The Los Angeles Times recently editorialized that governments should not have “a blank check to pray in a whole community’s name with language drawn from a particular faith” – that “a Jewish [sic], Muslim or atheist shouldn’t have to endure routine official prayers in the name of Jesus’ as the price of participating in local government.”[i]

The Times would prefer that “governments held no prayers at all at their official proceedings” but that “if a government insists on sponsoring prayers, it should either keep them nonsectarian or make sure that it offers equal time to a range of voices, so as not to endorse one religious tradition over another.”

Here we go again. Another attempt to undermine freedom of religion by driving it out of the public square.

Leaving aside the Times’ sloppy writing – using an adjective when the reference obviously requires a noun – let’s dissect three of their points: endorsement, nonsectarian language, and equal time.

Endorsement

First, the intellectual elite, among whom the LA Times editorial board surely considers itself charter members, seem to believe that the public isn’t smart enough to understand that a town council prayer by a clergyman is not a government endorsement. There can be few (perhaps the town drunk and his buddies) who are not aware that people take turns – last week a Catholic priest gave the prayer, this week a Mormon bishop, and next week a Jewish rabbi. Is this really a flavor-of-the-week endorsement? Does the Times board think people are that ignorant and gullible? If having the honor of invoking God’s blessings on the council’s proceedings really had an endorsement impact on the petitioner’s denomination, then show me the stats – show me that attendance at each religion’s weekly worship services waxes and wanes with who gave the prayer at Thursday’s council meeting. You will find no such correlation.

Non-sectarian language

Second, these don’t-taint-me-with-religion wusses hold that all public prayers should be nonsectarian, that is, stripped of language preferential to a particular denomination. Of course we don’t want a bishop saying, “We thank thee for re-establishing thy original church; services Sunday at 9:00 at Elm and Main,” but how can a Christian offer a sincere prayer if he must delete all references to Christ, if he cannot close in the Savior’s name? How can one even begin a prayer without expressing a religious preference in the form of the Addressee – God, our Father, Allah, Isis, etc.?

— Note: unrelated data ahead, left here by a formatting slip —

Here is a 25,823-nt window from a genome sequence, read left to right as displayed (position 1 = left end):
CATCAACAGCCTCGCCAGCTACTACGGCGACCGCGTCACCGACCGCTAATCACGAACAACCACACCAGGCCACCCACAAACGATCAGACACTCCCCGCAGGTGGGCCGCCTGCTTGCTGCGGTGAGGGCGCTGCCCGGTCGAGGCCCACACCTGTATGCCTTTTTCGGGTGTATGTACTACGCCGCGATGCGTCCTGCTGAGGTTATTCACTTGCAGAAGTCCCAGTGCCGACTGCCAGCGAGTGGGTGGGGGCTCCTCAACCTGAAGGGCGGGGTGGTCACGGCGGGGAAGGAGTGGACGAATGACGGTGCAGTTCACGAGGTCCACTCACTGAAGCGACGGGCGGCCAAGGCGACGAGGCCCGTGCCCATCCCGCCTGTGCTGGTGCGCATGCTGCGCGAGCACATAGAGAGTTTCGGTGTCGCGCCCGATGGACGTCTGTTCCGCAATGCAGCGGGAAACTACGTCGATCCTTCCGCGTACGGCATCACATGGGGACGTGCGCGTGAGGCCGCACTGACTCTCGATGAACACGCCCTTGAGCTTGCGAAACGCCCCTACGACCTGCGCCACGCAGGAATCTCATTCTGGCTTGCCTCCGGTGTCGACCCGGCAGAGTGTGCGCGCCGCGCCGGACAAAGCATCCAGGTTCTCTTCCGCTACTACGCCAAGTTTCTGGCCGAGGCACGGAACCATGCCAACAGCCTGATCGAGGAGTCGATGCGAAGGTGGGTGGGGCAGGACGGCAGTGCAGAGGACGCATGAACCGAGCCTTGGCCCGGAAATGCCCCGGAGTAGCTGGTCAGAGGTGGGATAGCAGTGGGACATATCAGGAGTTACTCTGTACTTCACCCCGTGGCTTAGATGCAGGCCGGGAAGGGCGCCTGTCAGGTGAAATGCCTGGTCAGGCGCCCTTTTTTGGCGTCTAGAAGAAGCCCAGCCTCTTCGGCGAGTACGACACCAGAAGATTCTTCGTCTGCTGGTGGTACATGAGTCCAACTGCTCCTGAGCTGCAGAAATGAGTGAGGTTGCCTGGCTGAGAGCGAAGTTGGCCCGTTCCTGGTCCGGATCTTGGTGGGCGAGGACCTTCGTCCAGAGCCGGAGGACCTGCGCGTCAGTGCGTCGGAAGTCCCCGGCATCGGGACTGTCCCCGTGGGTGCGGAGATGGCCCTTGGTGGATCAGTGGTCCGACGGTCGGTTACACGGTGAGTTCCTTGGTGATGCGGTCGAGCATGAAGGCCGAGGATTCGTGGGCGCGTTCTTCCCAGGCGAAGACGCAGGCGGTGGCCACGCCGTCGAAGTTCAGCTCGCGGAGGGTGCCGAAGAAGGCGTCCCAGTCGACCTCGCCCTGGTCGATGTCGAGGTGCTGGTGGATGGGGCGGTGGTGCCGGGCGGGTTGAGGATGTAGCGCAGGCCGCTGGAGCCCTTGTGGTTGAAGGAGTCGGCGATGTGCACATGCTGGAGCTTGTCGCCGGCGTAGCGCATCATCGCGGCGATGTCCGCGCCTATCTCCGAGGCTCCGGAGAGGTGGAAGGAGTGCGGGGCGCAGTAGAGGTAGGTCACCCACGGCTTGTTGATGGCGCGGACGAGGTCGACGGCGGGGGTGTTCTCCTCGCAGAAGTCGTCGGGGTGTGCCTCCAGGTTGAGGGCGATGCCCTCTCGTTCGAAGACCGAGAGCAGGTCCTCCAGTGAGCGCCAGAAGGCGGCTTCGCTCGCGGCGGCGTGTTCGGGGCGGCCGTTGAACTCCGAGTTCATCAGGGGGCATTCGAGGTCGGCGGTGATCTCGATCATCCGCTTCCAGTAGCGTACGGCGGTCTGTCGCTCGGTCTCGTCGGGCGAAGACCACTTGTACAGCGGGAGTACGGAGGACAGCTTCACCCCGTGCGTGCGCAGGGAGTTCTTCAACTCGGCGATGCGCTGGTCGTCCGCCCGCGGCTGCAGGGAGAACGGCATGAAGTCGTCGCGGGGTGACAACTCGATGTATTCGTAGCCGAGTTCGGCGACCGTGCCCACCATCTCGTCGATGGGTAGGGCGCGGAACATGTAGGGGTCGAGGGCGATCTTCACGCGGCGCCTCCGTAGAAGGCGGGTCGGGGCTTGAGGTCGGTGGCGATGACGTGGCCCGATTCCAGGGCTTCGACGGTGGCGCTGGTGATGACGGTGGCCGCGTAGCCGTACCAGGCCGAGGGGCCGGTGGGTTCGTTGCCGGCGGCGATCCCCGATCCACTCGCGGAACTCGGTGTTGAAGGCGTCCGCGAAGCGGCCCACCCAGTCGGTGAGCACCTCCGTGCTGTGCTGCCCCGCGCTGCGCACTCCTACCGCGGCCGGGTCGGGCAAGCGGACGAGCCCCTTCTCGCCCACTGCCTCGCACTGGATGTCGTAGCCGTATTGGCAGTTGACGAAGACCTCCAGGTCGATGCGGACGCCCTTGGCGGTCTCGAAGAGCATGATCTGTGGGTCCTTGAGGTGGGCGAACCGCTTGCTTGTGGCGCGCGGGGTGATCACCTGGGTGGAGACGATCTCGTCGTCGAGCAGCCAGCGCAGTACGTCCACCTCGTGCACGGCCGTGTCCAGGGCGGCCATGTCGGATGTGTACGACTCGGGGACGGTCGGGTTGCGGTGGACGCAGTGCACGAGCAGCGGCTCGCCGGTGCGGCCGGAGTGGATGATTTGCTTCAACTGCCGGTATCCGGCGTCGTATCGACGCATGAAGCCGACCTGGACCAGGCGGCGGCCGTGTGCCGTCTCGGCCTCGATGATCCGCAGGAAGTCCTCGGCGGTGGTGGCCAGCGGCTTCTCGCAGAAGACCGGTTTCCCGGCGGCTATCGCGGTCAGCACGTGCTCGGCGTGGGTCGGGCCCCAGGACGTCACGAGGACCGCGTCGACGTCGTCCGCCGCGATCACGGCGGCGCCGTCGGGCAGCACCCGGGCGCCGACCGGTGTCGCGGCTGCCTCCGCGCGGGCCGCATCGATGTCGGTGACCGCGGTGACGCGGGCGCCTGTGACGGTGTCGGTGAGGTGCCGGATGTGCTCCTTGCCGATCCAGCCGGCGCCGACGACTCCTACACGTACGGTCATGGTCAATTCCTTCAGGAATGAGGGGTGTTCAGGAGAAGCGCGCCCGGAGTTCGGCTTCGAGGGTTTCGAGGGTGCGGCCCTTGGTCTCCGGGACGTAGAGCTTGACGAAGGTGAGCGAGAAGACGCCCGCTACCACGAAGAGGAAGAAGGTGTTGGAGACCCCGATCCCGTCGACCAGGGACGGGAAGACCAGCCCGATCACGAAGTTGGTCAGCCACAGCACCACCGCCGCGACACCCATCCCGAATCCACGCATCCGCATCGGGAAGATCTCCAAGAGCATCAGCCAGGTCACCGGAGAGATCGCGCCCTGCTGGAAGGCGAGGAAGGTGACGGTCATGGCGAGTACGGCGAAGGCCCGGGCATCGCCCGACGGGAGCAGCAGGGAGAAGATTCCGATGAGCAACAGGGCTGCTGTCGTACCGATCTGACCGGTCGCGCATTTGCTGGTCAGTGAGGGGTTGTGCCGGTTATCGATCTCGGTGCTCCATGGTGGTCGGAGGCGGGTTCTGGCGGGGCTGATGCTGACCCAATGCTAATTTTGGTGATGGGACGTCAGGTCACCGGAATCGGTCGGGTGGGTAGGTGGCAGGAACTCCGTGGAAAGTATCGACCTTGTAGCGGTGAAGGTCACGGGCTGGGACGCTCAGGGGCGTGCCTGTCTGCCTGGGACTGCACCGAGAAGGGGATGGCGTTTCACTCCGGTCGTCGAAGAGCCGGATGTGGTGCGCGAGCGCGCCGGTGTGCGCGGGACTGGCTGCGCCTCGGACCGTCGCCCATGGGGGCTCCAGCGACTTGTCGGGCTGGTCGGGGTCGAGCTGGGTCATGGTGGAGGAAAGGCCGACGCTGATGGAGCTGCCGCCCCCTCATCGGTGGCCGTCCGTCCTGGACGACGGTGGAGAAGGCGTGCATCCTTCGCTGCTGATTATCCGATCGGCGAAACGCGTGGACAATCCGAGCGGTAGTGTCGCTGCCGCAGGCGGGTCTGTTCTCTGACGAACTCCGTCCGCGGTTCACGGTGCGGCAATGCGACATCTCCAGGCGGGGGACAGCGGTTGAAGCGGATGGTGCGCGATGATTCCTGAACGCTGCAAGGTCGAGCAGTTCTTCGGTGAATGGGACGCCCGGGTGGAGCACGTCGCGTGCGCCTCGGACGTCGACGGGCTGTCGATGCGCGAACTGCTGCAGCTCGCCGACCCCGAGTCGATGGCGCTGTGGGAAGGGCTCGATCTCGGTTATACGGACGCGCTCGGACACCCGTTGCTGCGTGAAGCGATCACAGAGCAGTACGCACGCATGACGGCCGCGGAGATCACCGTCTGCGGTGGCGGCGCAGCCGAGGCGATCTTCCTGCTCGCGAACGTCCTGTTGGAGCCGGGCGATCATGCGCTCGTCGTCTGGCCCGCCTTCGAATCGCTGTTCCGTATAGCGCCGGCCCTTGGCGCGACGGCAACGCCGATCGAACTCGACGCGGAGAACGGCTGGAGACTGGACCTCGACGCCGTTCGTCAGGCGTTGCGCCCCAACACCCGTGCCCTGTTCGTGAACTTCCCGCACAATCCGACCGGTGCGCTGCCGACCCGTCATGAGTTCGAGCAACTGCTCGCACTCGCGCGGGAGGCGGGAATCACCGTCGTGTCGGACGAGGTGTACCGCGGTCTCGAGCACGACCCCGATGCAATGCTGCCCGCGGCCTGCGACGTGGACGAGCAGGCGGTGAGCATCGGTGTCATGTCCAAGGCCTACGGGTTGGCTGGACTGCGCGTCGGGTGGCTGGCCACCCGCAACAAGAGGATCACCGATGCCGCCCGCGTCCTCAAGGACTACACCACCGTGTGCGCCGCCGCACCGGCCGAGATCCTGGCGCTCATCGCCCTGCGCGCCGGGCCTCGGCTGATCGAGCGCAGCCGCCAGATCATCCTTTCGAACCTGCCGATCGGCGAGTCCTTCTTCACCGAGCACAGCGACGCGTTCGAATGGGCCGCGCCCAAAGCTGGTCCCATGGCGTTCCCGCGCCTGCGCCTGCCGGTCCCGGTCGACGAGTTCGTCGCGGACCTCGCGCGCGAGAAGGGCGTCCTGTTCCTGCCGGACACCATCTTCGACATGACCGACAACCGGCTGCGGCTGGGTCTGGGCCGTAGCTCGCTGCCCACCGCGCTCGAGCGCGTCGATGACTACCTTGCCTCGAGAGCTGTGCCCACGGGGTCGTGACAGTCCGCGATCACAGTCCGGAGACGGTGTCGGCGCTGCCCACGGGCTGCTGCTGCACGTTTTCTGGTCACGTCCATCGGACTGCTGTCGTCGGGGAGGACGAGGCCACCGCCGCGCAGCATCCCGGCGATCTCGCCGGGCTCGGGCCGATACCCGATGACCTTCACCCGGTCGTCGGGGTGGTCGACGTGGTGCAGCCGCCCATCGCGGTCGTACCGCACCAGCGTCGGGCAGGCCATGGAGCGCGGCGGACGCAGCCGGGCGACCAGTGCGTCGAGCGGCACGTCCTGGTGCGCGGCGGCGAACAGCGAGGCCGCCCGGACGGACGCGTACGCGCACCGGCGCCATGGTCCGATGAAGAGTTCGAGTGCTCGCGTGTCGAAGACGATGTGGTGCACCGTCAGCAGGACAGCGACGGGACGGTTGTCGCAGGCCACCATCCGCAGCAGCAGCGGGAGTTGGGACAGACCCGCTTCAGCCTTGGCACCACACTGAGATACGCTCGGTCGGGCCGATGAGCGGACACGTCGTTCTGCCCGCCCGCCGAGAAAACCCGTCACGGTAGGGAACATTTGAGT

Those who love to tell others what to do want to sanitize public prayers so they won’t offend sensitive ears. Just get up and mumble a jumble of mushy platitudes. I say that such hollow prayers offend God’s ears, and the whining is directed almost exclusively toward one religion. Think about it. Who among us is offended if a Muslim references Mohammad or Allah, or if a Wiccan speaks of “Mighty mother, daughter of the Nile”? We’ll even respect an atheist’s moment of silence if that is his “prayer.” So if someone cannot stand to hear the word “Jesus,” that someone needs a life. A minister should not be forced to pray in a way he usually does not. Speech control is for speech therapists.

Equal time

Third, the editorial noted that council meetings of the town at the center of the Supreme Court case (Greece, New York), two-thirds of prayers concluded in Jesus’ name, with “references to Jesus Christ,’ Jesus,’ Your Son’ or the Holy Spirit'” sprinkled throughout. Oh, the ignominy. The town is probably more than 67% Christian and yet it is somehow unfair for Christians to be proportionately represented.

These brilliant sampling theorists want town councils to offer equal time to a range of voices – they want diversity without proportionality. This means that if there are, say, five religions in town – Christians in general being one, and Judaism, Islam, atheism (yes, it’s a religion) and Wiccan being the others – each one gets 20% of the prayers. And yet I have a feeling that more Christians would be willing to hear 80% of the prayers in non-Christian language than non-Christians would be willing to hear 20% of the prayers in the name of Jesus Christ.

Funny how the great champions of diversity want conformity to their values, and how preachers of tolerance reverse course when it comes to religion.

There is one being, more than any other, who dreads and cannot stand to hear the name of Jesus Christ. Others holding a similar attitude should at least be told whose company they’re in.

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This article is an excerpt from Gary Lawrence’s forthcoming book “The Relocated War in Heaven – How to Recognize Satan’s Strategies and Tactics on Seven Critical Battlefields.”